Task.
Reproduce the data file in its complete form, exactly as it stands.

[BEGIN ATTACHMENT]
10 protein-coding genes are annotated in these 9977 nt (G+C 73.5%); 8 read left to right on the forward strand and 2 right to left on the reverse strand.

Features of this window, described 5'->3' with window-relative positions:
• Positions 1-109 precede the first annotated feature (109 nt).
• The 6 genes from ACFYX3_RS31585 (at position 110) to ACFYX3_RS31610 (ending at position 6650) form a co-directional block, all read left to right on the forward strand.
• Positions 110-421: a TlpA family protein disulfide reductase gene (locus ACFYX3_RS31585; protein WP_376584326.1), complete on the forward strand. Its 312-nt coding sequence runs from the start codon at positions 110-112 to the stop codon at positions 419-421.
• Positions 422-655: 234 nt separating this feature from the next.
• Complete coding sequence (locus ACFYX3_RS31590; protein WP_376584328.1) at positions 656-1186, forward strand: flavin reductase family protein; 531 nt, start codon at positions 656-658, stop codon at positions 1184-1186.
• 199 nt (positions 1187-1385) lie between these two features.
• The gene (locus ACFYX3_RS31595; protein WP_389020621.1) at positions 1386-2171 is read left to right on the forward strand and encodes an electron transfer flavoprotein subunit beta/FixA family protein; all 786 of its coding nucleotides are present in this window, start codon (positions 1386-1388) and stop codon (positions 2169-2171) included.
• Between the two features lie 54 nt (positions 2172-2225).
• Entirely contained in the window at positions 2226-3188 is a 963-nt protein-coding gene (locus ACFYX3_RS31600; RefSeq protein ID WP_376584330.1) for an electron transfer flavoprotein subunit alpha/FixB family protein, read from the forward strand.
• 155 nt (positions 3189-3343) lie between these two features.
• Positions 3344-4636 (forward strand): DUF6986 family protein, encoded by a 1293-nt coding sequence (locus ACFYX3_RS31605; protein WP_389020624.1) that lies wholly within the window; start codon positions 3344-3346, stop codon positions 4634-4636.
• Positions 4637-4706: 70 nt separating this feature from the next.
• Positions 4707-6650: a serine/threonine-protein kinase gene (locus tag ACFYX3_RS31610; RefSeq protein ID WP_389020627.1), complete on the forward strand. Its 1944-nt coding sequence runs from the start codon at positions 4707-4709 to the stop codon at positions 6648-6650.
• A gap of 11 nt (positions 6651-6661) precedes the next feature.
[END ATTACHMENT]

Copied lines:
10 protein-coding genes are annotated in these 9977 nt (G+C 73.5%); 8 read left to right on the forward strand and 2 right to left on the reverse strand.

Features of this window, described 5'->3' with window-relative positions:
• Positions 1-109 precede the first annotated feature (109 nt).
• The 6 genes from ACFYX3_RS31585 (at position 110) to ACFYX3_RS31610 (ending at position 6650) form a co-directional block, all read left to right on the forward strand.
• Positions 110-421: a TlpA family protein disulfide reductase gene (locus ACFYX3_RS31585; protein WP_376584326.1), complete on the forward strand. Its 312-nt coding sequence runs from the start codon at positions 110-112 to the stop codon at positions 419-421.
• Positions 422-655: 234 nt separating this feature from the next.
• Complete coding sequence (locus ACFYX3_RS31590; protein WP_376584328.1) at positions 656-1186, forward strand: flavin reductase family protein; 531 nt, start codon at positions 656-658, stop codon at positions 1184-1186.
• 199 nt (positions 1187-1385) lie between these two features.
• The gene (locus ACFYX3_RS31595; protein WP_389020621.1) at positions 1386-2171 is read left to right on the forward strand and encodes an electron transfer flavoprotein subunit beta/FixA family protein; all 786 of its coding nucleotides are present in this window, start codon (positions 1386-1388) and stop codon (positions 2169-2171) included.
• Between the two features lie 54 nt (positions 2172-2225).
• Entirely contained in the window at positions 2226-3188 is a 963-nt protein-coding gene (locus ACFYX3_RS31600; RefSeq protein ID WP_376584330.1) for an electron transfer flavoprotein subunit alpha/FixB family protein, read from the forward strand.
• 155 nt (positions 3189-3343) lie between these two features.
• Positions 3344-4636 (forward strand): DUF6986 family protein, encoded by a 1293-nt coding sequence (locus ACFYX3_RS31605; protein WP_389020624.1) that lies wholly within the window; start codon positions 3344-3346, stop codon positions 4634-4636.
• Positions 4637-4706: 70 nt separating this feature from the next.
• Positions 4707-6650: a serine/threonine-protein kinase gene (locus tag ACFYX3_RS31610; RefSeq protein ID WP_389020627.1), complete on the forward strand. Its 1944-nt coding sequence runs from the start codon at positions 4707-4709 to the stop codon at positions 6648-6650.
• A gap of 11 nt (positions 6651-6661) precedes the next feature.